Civilization in China, as elsewhere, originated in fertile river valleys where there was enough of an agricultural surplus to support a government and an army, which gave rulers the means to bring more people under their control.  Scott said that the rulers of China, and their imitators in the small kingdoms to the southeast, were less interested in increasing the territory under their rule than in increasing the number of people under their rule.  Conquering generals were expected to bring back captives to increase the subject population.   The Great Wall of China and the Chinese border troops were more to keep their subjects in than to keep invaders out, according to Scott.

Southeast Asia was largely populated by people whose ancestors were pushed out of what’s now southern China by the expanding Han Chinese.   Some organized governments on Chinese and Indian models, based on royal courts and hierarchies of rank.   These centered in rice-growing areas.  The advantage, from the standpoint of governments, is that rice and other grain crops are easy to identify, hard to relocate and easy to confiscate.   Rulers wanted their subjects, in Scott’s phrase, to be “legible”.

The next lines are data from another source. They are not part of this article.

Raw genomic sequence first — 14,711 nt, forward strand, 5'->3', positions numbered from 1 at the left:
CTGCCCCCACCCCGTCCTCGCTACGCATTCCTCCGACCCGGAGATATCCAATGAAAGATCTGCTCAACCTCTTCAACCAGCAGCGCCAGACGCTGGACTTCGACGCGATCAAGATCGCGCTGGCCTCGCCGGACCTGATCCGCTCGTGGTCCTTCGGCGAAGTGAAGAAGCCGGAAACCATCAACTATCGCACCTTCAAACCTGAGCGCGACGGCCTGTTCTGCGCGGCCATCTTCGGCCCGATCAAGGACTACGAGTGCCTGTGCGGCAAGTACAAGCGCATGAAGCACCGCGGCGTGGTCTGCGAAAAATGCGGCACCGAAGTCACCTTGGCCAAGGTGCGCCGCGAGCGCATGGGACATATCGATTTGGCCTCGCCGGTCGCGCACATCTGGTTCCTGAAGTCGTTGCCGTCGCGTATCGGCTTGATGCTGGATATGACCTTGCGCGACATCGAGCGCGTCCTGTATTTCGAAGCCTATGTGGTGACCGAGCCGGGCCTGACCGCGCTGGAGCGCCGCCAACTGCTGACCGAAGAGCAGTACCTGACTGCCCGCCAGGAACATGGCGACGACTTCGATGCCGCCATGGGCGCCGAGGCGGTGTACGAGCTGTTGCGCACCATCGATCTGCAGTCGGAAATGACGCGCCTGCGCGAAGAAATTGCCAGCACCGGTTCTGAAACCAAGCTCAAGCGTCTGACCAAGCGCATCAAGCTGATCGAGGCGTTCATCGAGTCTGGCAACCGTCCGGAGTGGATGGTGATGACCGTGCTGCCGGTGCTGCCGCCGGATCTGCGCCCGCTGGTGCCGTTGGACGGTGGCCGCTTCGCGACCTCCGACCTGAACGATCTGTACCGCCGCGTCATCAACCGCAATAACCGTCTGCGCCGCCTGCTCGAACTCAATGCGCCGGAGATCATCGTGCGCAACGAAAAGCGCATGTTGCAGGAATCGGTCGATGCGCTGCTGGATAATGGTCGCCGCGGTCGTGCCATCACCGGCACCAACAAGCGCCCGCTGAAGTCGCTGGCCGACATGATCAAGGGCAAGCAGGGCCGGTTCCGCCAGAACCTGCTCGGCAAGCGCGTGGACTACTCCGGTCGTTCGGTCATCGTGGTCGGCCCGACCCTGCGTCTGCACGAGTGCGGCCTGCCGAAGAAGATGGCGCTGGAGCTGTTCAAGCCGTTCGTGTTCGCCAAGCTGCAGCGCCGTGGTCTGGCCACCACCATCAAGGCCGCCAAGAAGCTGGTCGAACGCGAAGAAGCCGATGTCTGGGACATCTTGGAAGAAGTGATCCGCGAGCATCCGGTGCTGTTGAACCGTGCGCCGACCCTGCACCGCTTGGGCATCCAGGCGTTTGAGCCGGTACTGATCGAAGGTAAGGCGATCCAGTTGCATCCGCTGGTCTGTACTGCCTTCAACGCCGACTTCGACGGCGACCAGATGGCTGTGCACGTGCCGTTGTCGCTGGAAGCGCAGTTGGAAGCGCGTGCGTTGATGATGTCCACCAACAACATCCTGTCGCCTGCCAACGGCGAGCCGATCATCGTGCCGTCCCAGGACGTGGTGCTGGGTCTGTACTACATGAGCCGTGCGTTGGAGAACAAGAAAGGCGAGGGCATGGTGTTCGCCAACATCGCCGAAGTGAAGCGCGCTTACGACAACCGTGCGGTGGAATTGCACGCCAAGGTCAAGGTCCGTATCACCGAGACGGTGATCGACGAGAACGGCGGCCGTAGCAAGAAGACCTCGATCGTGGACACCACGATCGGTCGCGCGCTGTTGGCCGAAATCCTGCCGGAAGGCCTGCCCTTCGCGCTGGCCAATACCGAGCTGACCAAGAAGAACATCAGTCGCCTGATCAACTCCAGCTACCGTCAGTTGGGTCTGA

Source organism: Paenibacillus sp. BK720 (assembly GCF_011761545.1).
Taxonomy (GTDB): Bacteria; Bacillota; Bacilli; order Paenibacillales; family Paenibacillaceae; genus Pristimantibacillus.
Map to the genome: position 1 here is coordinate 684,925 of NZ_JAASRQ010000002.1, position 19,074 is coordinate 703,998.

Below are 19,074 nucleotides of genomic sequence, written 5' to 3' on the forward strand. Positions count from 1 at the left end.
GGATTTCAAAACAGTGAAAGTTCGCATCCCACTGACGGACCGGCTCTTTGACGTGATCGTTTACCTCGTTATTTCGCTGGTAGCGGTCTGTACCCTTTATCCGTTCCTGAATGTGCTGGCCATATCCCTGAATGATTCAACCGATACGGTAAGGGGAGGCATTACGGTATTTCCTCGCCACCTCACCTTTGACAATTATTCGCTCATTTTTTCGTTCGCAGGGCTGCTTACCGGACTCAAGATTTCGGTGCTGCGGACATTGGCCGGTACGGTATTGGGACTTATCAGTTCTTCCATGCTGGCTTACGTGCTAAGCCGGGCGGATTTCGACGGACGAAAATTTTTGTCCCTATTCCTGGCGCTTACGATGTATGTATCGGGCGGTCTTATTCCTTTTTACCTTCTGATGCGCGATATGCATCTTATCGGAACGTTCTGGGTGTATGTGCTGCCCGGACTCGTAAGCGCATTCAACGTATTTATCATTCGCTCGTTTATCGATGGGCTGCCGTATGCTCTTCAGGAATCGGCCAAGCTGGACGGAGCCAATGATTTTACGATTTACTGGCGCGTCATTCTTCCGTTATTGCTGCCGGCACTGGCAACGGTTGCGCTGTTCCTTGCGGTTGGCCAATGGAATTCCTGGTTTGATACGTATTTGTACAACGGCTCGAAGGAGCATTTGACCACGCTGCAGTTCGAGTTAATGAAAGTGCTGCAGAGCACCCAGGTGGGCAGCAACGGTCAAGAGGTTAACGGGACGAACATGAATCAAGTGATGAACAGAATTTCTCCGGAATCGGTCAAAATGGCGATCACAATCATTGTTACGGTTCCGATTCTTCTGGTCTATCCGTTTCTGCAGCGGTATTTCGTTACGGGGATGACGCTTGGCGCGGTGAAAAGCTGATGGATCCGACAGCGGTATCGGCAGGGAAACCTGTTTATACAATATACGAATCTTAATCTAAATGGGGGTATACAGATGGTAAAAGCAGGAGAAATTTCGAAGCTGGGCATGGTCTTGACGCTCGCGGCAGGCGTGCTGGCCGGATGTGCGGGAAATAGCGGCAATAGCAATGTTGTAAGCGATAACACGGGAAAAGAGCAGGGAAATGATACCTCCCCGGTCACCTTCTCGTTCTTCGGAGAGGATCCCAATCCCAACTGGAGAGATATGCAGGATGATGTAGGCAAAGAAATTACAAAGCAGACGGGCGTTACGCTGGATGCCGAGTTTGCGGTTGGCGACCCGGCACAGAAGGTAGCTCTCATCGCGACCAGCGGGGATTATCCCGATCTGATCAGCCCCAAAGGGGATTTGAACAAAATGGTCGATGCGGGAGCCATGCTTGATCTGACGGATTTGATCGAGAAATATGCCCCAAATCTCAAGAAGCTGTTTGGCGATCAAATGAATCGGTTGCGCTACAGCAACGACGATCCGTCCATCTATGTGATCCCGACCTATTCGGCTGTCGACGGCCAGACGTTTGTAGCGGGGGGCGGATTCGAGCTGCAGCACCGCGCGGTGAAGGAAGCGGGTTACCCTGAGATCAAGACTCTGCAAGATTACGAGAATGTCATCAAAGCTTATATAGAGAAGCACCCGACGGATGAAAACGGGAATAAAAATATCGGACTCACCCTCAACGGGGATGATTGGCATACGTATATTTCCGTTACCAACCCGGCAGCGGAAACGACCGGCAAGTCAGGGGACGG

The hill people of southeast Asia didn’t want to live like this.  They chose to live in mountain regions that were hard to get to.  Ethnic groups, according to Scott, were differentiated not so much by location on the map as by altitude.   They defined themselves by how much hardship they were willing to endure to make themselves inaccessible, versus how much they wanted to trade with or raid the more settled people below..

Zomians mainly engaged on foraging, or in slash-and-burn agriculture (swiddening), which involves cutting down the trees, burning the underbrush, planting a crop for one growing season and moving on.   They planted root crops, which were hard to spot and hard to seize.  New World crops such as the sweet potato quickly found their way to Zomia.   (The Irish took to the potato for the same reason.  Potatoes were hard for English landlords and tax-collectors to seize, and the potato mounds tripped up the Irish horsemen.)

The hill peoples had flexible and changeable social structures, much to the frustration of the valley kingdoms whose rulers never were completely sure who or what they were dealing with.   They often were multi-lingual  and multi-cultural, adopting different customs depending on whom they dealing with.   When invaders came, they tended to scatter and fade away, breaking up into smaller units.